Ministry of Health and Prevention issues alert about possibility of contracting fatal infection
Animal Husbandry department and forest officials collect bats from a well of a house after the outbreak of ‘Nipah’ virus, near Perambra in Kozhikode on Monday.
Dubai: The UAE on Thursday asked travellers to postpone unnecessary trips to Kerala till the Nipah virus outbreak in the south Indian state becomes under control.
In a media statement issued around 3pm on Thursday, the Ministry of Health and Prevention (MOHAP) alerted people travelling to Kerala to be aware of the possibility of contracting the infection and advised them to postpone unnecessary travel till the situation will be controlled.
The statement comes amidst reports that the fatal virus has claimed one more life, raising the death toll in the state to 12 on Thursday.
The ministry said it is closely monitoring the situation and is working with its strategic partners to assess the risk of the importation of Nipah virus (also referred to as NiV) cases to the country and put the necessary control measures.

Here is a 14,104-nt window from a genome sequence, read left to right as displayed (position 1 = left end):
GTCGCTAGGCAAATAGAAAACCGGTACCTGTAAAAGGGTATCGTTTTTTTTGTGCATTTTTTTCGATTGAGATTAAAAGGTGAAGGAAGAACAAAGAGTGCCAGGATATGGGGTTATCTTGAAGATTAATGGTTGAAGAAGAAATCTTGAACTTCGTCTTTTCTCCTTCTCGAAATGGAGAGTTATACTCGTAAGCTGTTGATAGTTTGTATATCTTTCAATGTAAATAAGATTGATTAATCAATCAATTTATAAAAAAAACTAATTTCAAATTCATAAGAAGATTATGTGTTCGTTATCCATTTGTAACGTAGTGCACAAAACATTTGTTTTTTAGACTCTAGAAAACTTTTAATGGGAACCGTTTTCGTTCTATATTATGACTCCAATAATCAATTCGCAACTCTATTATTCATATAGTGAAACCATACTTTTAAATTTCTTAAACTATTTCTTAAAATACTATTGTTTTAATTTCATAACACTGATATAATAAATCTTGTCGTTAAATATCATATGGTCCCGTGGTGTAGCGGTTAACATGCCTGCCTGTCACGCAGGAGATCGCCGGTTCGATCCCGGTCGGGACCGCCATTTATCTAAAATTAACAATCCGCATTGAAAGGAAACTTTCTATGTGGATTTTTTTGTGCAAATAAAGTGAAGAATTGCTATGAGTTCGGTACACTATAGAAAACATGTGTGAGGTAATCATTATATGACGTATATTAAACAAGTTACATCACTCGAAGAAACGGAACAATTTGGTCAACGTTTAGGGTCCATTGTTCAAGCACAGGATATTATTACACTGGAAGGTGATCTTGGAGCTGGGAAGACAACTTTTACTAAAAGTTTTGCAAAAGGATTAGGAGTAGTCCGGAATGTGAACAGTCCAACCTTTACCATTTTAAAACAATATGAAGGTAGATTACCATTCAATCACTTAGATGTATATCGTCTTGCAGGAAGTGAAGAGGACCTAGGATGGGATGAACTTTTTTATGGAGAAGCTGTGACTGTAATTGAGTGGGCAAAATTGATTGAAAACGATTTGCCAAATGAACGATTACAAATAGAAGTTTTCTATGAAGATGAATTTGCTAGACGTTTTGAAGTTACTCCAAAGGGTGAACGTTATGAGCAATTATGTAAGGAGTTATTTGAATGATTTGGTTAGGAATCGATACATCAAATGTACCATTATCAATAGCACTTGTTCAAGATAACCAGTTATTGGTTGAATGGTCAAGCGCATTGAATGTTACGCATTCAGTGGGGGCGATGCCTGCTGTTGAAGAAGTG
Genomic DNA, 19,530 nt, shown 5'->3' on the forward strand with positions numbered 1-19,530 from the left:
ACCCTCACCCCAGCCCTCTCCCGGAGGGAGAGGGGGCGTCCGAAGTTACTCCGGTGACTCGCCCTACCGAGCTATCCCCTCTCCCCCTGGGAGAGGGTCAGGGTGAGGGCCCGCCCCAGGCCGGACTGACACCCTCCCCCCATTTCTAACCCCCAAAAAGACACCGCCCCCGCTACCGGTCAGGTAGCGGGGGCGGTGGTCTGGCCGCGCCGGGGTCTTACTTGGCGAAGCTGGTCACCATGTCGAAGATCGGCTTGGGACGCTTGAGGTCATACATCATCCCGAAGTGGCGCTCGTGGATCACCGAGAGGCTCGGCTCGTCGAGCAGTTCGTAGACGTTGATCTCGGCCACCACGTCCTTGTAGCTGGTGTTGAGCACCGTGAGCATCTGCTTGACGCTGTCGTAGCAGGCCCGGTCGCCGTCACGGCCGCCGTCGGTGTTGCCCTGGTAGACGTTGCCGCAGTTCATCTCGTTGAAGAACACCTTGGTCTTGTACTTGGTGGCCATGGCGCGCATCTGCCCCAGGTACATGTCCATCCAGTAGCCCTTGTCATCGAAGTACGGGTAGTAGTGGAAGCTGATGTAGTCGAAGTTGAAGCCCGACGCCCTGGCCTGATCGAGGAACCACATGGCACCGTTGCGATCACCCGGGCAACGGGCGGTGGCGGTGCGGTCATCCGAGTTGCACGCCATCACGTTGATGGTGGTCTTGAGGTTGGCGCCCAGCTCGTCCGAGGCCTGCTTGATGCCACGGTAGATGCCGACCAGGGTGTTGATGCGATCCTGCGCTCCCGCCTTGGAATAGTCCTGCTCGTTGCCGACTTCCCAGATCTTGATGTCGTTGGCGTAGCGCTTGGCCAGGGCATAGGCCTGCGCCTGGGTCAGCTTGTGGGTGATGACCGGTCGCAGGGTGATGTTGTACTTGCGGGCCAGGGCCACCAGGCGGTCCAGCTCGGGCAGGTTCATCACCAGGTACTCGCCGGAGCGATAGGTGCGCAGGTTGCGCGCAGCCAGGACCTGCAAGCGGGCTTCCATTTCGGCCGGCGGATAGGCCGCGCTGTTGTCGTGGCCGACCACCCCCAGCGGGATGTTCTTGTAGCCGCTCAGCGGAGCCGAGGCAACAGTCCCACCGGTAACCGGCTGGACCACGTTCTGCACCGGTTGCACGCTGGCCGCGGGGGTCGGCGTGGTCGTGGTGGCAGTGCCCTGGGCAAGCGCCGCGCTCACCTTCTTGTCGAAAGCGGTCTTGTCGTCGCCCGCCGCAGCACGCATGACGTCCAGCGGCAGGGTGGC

Also, MOHAP is working in in continuous coordination with the World Health Organization (WHO) to implement the global recommendations, it added.
On Wednesday, the UAE had urged its citizens in India to exercise caution and abide by the instructions of Indian authorities following the outbreak of the Nipah virus in Kerala.
The UAE Consulate in Kerala urged Emiratis to register with the Twajudi service, and to contact consulate in the case of an emergency on 00919087777737 or on 80044444.
The Kerala state government on Wednesday also asked travellers to avoid visiting four northern districts of the state.
An advisory issued by state health secretary Rajeev Sadanandan stated that travelling to any part of Kerala was safe.
But if travellers wished to be extra cautious, they could avoid the four districts Kozhikode, Malappuram, Wayanad and Kannur, it said.
“A few cases of infection by nipah virus have been reported from Kozhikode district in Kerala. The infection remains highly localised, all cases being linked to one family,” the advisory said.